Interlibrary loan

Interlibrary loan (abbreviated ILL, and sometimes called interloan, interlending, document delivery, document supply, or interlibrary services, abbreviated ILS) is a service whereby a patron of one library can borrow books, DVDs, music, etc. and/or receive photocopies of documents that are owned by another library. The user makes a request with their home library; which, acting as an intermediary, identifies libraries with the desired item, places the request, receives the item, makes it available to the user, as well as arranges for its return. The lending library usually sets a due date and overdue fees of the material borrowed. Although books and journal articles are the most frequently requested items, some libraries will lend audio recordings, video recordings, maps, sheet music, and microforms of all kinds. In some cases, nominal fees accompany the interlibrary loan services.

The term document delivery may also be used for a related service, namely the supply of journal articles and other copies on a personalized basis, whether these come from other libraries or direct from the publishers. The end user is usually responsible for any fees, such as costs for postage or photocopying. Commercial document delivery services will borrow on behalf of any customer willing to pay for their rates.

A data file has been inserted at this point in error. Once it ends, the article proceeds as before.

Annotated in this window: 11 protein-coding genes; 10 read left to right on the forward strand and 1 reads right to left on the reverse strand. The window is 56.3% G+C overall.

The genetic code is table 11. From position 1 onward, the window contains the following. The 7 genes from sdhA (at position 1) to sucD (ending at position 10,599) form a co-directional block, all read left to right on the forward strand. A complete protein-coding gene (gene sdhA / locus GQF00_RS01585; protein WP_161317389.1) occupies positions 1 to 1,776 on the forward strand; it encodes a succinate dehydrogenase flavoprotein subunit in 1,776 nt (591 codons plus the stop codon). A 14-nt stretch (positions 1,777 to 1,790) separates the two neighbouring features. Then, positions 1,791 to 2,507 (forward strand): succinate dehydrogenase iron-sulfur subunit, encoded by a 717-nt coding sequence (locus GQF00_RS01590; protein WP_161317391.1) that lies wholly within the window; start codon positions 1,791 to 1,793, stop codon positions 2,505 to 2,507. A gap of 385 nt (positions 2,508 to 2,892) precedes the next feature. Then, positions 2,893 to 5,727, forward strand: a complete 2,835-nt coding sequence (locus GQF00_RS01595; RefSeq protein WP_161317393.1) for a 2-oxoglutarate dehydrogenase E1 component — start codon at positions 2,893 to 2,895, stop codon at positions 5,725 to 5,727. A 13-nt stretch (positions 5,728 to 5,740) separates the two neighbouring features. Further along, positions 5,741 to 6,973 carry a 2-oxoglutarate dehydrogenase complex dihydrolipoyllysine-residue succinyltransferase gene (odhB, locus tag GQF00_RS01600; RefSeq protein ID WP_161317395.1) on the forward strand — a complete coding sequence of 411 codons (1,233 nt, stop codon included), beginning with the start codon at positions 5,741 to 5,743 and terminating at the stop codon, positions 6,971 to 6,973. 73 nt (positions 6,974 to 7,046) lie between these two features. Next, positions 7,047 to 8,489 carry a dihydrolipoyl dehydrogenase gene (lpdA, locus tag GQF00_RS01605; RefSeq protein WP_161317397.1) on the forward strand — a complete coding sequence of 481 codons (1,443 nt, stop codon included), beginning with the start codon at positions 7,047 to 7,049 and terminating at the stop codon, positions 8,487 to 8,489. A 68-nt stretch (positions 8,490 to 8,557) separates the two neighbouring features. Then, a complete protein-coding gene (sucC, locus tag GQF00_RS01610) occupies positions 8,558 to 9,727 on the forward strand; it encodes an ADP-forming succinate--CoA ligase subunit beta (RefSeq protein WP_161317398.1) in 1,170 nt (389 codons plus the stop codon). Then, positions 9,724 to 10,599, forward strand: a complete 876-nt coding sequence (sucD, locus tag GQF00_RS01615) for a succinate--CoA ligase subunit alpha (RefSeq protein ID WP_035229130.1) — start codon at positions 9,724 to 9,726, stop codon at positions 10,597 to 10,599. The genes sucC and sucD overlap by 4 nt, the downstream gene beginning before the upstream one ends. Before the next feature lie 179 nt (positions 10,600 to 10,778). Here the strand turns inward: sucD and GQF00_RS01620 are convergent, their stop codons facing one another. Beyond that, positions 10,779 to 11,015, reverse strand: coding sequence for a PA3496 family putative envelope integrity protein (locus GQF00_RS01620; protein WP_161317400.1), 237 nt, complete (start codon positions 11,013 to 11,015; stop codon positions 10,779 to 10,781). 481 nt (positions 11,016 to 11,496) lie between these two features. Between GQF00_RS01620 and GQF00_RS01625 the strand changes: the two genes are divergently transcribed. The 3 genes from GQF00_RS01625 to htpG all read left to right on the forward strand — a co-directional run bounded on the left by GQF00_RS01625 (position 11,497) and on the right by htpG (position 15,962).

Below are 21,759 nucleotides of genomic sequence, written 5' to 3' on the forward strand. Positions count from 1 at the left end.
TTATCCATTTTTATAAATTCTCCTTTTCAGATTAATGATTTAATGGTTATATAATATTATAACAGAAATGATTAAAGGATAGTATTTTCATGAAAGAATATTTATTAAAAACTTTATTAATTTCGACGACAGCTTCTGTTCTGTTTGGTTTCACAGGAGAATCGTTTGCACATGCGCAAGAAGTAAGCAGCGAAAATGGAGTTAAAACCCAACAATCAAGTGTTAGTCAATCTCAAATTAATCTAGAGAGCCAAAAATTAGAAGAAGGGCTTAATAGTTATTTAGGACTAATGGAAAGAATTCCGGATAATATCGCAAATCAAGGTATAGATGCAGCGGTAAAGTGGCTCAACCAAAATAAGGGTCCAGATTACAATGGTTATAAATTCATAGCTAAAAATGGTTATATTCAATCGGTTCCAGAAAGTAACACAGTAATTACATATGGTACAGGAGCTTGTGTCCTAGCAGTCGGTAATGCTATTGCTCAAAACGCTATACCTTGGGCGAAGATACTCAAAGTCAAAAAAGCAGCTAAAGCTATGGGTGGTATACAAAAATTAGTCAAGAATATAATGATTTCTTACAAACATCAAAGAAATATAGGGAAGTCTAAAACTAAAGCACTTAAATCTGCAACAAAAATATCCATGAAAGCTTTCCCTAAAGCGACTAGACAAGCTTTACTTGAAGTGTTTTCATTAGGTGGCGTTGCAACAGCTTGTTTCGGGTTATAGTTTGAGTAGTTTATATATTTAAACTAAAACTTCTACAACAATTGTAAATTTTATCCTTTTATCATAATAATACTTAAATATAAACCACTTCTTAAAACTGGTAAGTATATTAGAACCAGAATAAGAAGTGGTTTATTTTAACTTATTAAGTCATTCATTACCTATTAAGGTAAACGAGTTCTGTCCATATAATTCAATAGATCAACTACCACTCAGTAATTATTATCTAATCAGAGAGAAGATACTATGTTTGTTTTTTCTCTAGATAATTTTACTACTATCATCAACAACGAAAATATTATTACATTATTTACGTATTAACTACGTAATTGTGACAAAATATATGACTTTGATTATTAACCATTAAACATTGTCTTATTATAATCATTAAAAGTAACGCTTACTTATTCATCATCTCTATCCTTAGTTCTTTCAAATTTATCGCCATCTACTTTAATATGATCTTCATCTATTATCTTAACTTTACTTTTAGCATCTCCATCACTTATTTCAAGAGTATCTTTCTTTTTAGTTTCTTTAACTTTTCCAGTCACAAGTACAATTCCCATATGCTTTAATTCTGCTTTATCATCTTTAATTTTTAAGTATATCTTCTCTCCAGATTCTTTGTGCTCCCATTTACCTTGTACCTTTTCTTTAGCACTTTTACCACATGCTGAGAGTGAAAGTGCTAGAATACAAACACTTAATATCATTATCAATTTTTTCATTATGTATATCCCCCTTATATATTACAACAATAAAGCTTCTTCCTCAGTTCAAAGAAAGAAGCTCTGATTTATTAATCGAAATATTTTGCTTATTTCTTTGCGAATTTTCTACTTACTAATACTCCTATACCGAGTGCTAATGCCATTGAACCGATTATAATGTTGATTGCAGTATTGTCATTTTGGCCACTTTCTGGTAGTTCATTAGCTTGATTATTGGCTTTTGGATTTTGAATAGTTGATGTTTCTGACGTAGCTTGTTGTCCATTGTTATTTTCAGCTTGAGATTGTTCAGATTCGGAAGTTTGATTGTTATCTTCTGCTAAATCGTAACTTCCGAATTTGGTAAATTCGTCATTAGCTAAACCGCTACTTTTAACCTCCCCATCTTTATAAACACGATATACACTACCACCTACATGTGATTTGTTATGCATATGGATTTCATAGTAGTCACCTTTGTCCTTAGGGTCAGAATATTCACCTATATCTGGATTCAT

Interlibrary Loan (3744575318)
A patron picking up books they requested through interlibrary loan.

Interlibrary loan, or resource sharing, has two operations: borrowing and lending.

  • A borrowing library sends an owning library a request to borrow, photocopy, or scan materials that is needed by their patron.
  • The owning library fills the request by sending materials to the borrowing library or supply a reason for why the request cannot be filled.
  • If the item is sent, the borrowing library notifies the patron when the item arrives.

Interlibrary loan and resource sharing have a variety of systems and workflows, often based on the scale of service, regional networks, and library systems. Processes are automated by computer systems such as VDX based on ISO ILL standards 10161 and 10160. Two major systems are used heavily: ILLiad[1] developed by Atlas Systems and Worldshare Management System by OCLC.[2] In 2017, OCLC announced a new interlibrary loan management system called Tipasa, which is built on the OCLC WorldShare technology platform, and is the first entirely cloud-based interlibrary loan management system.[3]